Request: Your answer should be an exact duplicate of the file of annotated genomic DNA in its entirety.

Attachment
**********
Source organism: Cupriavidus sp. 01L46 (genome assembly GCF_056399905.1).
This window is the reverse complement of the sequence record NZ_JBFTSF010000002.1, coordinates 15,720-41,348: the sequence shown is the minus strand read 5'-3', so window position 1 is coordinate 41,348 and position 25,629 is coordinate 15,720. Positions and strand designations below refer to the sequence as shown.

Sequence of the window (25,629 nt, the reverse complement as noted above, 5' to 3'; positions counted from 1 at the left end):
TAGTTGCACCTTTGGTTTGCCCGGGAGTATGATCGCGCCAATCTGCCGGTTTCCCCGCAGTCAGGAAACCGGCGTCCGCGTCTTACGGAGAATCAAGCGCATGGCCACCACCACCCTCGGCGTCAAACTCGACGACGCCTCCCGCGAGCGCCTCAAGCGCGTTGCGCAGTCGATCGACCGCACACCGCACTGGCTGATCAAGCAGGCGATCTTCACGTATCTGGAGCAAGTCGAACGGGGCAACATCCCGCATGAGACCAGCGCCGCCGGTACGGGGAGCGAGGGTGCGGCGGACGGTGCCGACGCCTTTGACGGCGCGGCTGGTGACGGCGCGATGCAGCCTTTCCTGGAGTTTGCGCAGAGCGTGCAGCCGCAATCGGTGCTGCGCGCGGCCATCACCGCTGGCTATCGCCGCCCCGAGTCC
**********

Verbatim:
Source organism: Cupriavidus sp. 01L46 (genome assembly GCF_056399905.1).
This window is the reverse complement of the sequence record NZ_JBFTSF010000002.1, coordinates 15,720-41,348: the sequence shown is the minus strand read 5'-3', so window position 1 is coordinate 41,348 and position 25,629 is coordinate 15,720. Positions and strand designations below refer to the sequence as shown.

Sequence of the window (25,629 nt, the reverse complement as noted above, 5' to 3'; positions counted from 1 at the left end):
TAGTTGCACCTTTGGTTTGCCCGGGAGTATGATCGCGCCAATCTGCCGGTTTCCCCGCAGTCAGGAAACCGGCGTCCGCGTCTTACGGAGAATCAAGCGCATGGCCACCACCACCCTCGGCGTCAAACTCGACGACGCCTCCCGCGAGCGCCTCAAGCGCGTTGCGCAGTCGATCGACCGCACACCGCACTGGCTGATCAAGCAGGCGATCTTCACGTATCTGGAGCAAGTCGAACGGGGCAACATCCCGCATGAGACCAGCGCCGCCGGTACGGGGAGCGAGGGTGCGGCGGACGGTGCCGACGCCTTTGACGGCGCGGCTGGTGACGGCGCGATGCAGCCTTTCCTGGAGTTTGCGCAGAGCGTGCAGCCGCAATCGGTGCTGCGCGCGGCCATCACCGCTGGCTATCGCCGCCCCGAGTCC